• ½ cup (1 stick) butter, room temperature
    • 1¼ cups white sugar
    • 2 eggs
    • ¾ tsp vanilla
    Pecan Topping
    • 1 cup toasted pecans, chopped
    • ¼ cup mini chocolate chips
    Salted Caramel Frosting
    • 6 Tbsp butter, room temperature
    • 4 oz. cream cheese, room temperature
    • ½ tsp vanilla
    • 1½ – 2 cups powdered sugar
    • ½ cup salted caramel sauce (recipe above)

    For the Caramel Sauce:
    1. In a medium-sized saucepan, heat the sugar over medium high heat. The sugar will seem “crunchy” while it is beginning to melt, but will quickly become liquid. As soon as it reaches the temperature of 350 degrees, dump in all the butter and stir until it is melted.
    2. Remove pan from heat, slowly pour in the cream. Whisk until well combined and smooth, then stir in the salt.
    3. Set sauce aside to cool.
    To make the cupcakes:
    1. Whisk together the coffee and cocoa powder in a medium bowl. Let cool completely.
    2. Preheat oven to 350 degrees.
    3. In another bowl, sift together the flour, baking soda, baking powder, and salt.
    4. In a large bowl, cream butter and sugar until well blended.
    5. Add eggs, one at a time. Add vanilla. Beat until fluffy.
    6. Add the flour and cocoa mixtures to the butter mixture, beginning and ending with the flour mixture (in fourths) and alternating with the cocoa mixture (in thirds). Stir until just blended after each addition. Do not overbeat.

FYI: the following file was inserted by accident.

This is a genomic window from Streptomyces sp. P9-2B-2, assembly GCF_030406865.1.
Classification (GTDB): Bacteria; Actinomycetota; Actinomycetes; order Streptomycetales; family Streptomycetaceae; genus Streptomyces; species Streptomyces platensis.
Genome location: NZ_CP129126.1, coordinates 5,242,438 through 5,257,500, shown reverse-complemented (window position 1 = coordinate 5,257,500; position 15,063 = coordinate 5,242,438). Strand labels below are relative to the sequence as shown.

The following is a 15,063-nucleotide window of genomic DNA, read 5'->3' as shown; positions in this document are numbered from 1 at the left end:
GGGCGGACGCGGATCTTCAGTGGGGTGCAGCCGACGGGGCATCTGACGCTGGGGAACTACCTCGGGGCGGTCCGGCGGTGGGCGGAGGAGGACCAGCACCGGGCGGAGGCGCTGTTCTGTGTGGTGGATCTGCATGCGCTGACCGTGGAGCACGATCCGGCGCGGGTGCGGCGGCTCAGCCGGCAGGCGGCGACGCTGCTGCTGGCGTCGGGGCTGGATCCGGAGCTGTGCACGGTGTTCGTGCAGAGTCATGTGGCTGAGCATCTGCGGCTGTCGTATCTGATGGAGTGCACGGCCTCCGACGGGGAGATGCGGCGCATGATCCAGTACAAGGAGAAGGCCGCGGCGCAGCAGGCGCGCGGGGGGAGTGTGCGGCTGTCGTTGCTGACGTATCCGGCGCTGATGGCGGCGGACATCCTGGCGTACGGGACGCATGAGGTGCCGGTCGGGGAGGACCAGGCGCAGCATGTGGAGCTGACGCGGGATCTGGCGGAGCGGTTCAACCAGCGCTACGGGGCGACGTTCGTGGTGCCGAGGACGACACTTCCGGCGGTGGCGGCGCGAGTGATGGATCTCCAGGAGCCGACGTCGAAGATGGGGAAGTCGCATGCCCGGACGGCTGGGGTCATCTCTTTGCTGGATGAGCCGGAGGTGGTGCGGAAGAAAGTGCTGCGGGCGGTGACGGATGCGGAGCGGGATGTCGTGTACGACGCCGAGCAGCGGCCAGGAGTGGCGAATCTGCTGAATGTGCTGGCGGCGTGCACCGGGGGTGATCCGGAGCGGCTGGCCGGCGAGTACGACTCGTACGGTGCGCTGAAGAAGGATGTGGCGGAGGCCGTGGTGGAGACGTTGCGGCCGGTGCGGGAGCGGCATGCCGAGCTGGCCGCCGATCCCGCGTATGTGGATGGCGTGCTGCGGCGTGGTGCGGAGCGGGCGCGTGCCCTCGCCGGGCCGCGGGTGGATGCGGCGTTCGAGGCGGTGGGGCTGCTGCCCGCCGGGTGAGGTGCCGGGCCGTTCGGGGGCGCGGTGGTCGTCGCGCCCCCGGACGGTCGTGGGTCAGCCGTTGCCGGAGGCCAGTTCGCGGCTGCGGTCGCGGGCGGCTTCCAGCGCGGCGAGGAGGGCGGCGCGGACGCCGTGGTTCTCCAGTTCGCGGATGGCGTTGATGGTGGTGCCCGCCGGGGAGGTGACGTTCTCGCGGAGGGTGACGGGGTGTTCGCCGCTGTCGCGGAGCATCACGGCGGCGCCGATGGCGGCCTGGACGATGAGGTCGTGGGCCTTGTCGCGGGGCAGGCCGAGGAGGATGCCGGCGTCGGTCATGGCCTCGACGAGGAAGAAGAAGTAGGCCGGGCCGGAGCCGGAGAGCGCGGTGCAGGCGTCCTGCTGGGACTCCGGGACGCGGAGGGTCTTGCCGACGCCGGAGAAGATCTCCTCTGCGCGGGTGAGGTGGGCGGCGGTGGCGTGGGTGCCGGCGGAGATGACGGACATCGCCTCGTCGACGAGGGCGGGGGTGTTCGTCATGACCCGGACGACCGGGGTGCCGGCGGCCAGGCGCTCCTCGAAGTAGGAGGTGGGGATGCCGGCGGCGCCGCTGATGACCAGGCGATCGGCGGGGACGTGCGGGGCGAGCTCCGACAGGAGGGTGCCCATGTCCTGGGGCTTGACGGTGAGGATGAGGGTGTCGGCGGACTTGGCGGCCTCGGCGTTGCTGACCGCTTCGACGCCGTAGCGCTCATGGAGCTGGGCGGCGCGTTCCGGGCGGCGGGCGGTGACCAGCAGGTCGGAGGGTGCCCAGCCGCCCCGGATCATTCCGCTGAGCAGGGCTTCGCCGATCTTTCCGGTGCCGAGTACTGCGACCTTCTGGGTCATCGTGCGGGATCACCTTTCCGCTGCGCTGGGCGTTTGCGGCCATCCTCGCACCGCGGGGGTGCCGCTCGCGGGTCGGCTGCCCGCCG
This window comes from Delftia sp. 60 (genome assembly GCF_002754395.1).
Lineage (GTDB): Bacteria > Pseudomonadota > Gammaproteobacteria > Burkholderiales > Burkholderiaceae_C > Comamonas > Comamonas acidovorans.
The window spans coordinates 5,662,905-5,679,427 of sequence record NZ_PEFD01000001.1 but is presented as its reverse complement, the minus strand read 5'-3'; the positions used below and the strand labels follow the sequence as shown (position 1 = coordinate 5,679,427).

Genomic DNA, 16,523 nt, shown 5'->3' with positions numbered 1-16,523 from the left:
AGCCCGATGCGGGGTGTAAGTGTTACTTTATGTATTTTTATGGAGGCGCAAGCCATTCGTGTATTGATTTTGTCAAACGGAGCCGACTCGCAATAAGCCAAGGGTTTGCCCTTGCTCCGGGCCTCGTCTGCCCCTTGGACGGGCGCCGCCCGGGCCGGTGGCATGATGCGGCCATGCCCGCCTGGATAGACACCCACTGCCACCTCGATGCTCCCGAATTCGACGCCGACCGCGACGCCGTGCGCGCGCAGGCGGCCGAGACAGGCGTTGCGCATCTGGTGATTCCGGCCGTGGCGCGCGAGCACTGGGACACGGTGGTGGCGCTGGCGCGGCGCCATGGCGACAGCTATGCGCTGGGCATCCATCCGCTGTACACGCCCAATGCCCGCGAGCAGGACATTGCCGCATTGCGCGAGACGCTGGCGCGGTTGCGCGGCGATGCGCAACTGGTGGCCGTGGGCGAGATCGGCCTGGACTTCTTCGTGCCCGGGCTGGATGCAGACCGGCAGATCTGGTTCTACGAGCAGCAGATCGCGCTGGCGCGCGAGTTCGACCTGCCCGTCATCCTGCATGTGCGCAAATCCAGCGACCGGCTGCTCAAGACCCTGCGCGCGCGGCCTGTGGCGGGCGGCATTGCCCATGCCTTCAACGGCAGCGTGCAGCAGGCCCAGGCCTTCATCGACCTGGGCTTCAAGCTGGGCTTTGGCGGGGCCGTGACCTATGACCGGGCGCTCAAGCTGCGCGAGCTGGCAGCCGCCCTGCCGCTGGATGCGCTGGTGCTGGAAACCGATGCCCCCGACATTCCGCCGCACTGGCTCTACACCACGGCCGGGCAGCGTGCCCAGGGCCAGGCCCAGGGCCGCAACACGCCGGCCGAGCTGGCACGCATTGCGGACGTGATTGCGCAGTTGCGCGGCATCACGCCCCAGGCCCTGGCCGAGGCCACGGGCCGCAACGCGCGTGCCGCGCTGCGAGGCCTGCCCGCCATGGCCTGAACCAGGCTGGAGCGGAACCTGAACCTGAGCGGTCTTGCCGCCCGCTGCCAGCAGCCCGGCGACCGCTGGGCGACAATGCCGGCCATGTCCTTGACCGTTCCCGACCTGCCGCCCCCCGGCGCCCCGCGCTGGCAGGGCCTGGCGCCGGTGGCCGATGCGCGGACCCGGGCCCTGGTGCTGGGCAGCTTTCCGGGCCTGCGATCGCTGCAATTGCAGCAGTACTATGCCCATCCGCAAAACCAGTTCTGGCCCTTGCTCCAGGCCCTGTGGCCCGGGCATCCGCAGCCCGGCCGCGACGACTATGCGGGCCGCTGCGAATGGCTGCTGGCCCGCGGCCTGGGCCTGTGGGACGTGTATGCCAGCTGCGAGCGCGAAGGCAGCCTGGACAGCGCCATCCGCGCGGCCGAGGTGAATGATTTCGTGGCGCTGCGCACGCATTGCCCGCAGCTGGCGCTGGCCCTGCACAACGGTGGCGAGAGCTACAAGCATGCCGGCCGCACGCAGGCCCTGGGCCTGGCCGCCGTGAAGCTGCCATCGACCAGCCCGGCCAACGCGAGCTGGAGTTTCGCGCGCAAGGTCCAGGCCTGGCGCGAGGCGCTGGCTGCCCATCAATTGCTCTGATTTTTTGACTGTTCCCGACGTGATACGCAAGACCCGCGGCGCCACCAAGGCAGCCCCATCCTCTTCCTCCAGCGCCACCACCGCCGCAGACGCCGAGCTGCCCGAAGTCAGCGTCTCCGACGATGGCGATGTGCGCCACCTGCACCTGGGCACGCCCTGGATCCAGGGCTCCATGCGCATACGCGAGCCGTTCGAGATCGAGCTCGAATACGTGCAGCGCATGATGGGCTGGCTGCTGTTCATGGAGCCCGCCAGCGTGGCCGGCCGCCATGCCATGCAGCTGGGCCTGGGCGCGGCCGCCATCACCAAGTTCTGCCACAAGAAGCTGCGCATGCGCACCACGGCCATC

7. Spoon batter into well-greased mini muffin pans, filling cups about ⅔ of the way.
    8. Bake for about 10 minutes at 350 degrees. Let cool in pans for a few minutes before removing.
    For the pecan topping:
    1. If the pecans are un-toasted, place them on a baking sheet in a single layer and toast in oven for a few minutes.
    2. Chop in food processor (or however you want to chop them), add chocolate chips.
    To make the frosting:
    1. Beat together the butter and cream cheese, add vanilla.
    2. Mix in 1 cup of the powdered sugar.
    3. Add the caramel sauce, then blend in remaining sugar until desired consistency is reached.
    To assemble:
    1. When cupcakes are cool, spread or pipe on the frosting. Group them closely together, and sprinkle on the pecan topping, then drizzle on some of the remaining caramel sauce. Keep cupcakes fairly cool for best results.


  7. The Affordable Coffee Act?

    December 3, 2013 by Hannah Jane